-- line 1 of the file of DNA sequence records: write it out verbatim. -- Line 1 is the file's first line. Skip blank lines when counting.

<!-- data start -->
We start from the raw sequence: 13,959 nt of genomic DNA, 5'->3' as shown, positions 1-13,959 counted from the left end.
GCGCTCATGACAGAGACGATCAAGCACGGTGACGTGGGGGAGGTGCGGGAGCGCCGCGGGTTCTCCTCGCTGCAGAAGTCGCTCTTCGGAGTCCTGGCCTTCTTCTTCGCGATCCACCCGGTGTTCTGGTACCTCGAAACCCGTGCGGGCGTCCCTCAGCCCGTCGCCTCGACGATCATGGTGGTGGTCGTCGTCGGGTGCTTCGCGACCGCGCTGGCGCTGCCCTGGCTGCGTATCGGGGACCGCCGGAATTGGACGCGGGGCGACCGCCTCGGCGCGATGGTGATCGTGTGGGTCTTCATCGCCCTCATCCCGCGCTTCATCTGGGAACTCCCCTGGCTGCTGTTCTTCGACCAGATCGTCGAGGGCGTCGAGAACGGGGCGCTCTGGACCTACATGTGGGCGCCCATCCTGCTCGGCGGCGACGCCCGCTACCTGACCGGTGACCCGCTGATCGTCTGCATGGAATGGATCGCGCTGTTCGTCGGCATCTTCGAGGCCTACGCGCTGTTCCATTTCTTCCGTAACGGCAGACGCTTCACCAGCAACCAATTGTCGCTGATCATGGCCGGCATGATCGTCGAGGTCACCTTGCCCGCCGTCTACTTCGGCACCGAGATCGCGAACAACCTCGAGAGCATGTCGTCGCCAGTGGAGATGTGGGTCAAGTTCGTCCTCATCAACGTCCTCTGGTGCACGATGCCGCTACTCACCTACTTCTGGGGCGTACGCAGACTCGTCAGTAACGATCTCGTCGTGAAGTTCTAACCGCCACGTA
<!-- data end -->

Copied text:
We start from the raw sequence: 13,959 nt of genomic DNA, 5'->3' as shown, positions 1-13,959 counted from the left end.